IT | Security

9.9 Million Adults Impacted by Identity Fraud in 2008

By: Absolute Team | 2/17/2009

Javelin Strategy & Research have released the results of their 2009 Identity Fraud Survey Report. The result confirms that the number of identity fraud victims rose by 22% to 9.9 million adults in the US for 2008. The total annual fraud amount, the amount criminals were able to obtain illegally, went up to $48 billion.

The report, which is based upon a survey of 24,000 US respondents, aims to help understand identity fraud and the success rates of methods in prevention, detection and resolution. Highlights from the study include:

  • Identity fraud incidents increased by 22% to 9.9 million victims, levels not seen since the survey began 2004 (attributed to economic uncertainty)
  • Cost to consumers for identity fraud is down to $496 (from $718)
  • 71% of fraud incidents began occurring less than 1 week from when the data was stolen (up from 33%)
  • Women were 26% more likely to be victims of identity fraud; it also took women nearly twice as long to catch fraud. This points to a lack of education of fraud detection.
  • Lost or stolen wallets, checkbooks and credit/debit cards were most likely avenues of attack (43%), when access was known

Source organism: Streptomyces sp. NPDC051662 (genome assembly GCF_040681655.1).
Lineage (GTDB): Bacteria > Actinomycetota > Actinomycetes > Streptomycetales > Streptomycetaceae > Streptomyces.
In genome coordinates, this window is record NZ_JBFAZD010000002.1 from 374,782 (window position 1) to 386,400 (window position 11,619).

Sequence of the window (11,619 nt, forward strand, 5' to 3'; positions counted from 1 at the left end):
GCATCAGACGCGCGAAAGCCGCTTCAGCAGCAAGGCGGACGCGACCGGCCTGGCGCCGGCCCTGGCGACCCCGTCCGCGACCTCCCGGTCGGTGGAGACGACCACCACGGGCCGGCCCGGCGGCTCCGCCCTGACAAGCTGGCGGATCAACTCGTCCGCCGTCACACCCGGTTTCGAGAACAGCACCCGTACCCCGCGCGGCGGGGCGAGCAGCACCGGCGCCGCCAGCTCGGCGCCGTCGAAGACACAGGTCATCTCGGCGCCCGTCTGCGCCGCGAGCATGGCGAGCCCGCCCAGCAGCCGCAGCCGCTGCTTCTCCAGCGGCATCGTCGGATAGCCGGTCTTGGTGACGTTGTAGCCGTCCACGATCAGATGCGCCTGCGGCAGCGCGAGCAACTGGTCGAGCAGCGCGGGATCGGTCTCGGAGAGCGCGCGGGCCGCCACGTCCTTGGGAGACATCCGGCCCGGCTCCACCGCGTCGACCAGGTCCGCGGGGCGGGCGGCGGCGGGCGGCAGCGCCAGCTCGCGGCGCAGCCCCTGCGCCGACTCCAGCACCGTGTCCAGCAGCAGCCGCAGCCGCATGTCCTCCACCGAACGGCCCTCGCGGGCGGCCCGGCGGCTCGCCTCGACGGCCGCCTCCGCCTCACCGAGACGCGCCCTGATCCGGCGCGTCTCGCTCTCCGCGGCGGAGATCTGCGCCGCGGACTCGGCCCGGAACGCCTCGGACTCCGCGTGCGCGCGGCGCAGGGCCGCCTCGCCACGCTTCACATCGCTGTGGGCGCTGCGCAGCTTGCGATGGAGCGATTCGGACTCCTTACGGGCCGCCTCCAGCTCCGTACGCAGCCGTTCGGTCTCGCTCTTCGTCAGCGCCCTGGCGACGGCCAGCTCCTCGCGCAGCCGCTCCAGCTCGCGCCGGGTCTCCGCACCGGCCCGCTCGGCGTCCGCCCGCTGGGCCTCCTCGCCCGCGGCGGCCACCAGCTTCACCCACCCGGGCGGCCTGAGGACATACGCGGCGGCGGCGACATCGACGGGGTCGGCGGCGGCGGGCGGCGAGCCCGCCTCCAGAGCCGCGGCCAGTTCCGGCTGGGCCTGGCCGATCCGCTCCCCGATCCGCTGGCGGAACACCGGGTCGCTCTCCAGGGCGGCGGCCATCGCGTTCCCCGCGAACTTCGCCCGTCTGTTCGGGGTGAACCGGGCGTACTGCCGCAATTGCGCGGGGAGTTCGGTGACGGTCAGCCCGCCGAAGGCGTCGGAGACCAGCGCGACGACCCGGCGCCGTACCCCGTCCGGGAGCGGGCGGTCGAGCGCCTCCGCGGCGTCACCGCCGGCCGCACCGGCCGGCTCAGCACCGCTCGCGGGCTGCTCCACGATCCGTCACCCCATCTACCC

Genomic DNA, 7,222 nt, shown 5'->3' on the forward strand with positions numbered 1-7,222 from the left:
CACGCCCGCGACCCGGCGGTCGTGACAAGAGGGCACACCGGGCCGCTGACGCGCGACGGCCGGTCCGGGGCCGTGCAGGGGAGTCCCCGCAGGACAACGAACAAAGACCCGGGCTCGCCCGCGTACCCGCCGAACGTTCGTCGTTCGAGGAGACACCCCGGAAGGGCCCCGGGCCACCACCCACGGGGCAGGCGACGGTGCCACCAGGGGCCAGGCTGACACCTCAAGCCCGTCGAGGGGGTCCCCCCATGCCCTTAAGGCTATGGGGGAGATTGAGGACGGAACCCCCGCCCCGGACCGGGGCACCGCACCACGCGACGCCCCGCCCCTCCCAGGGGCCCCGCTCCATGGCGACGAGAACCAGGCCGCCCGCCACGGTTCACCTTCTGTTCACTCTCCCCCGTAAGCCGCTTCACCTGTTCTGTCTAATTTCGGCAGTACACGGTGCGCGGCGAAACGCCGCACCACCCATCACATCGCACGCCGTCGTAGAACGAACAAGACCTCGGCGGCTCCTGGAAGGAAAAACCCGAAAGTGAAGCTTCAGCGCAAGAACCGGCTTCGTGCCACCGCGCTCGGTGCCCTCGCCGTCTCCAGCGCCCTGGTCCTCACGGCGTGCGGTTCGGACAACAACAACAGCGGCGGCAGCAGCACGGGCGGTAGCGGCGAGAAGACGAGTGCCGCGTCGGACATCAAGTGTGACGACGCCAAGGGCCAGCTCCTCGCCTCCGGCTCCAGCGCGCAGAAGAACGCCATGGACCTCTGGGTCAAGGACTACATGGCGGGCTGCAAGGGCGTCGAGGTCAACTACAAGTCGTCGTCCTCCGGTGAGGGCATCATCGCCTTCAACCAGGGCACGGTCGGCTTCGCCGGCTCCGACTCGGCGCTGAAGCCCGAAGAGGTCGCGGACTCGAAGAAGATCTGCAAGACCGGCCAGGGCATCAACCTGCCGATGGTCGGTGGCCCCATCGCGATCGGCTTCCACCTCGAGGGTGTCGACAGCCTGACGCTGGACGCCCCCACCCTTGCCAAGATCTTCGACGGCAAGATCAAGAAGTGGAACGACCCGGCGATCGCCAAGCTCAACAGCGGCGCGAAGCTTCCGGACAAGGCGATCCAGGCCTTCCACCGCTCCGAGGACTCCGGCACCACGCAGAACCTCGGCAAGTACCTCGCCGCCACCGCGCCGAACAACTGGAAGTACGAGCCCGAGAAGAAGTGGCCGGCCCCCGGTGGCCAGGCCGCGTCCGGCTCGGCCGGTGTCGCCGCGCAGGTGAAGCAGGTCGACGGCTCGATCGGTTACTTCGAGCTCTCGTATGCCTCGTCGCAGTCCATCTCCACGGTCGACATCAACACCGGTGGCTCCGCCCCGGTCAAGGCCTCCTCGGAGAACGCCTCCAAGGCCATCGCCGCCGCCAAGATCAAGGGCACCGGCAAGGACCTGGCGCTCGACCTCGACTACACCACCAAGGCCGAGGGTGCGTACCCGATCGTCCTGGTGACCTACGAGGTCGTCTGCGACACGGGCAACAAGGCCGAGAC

• Average fraud amount, per incident, is $4,849 (the amount criminals obtained illegally)

As the result of better means of fraud detection and resolution, fraud is being detected and resolved more quickly. Thus, although the identity fraud victims went up (a bad thing), the consumer cost per incident went down by 31% to $496 per incident. I think consumers would agree that this is still a high cost and one which doesn't even account for the time and anxiety such an incident would cause.

The Javelin report is available in two versions, one for consumers and one for industry professionals. The consumer report offers best practices for protection while the professional report looks at trends and on impacts to consumer behavior. You can download either report here.

Also check out Absolute Software's recent study with the Ponemon Institute: The Human Factor in Laptop Encryption.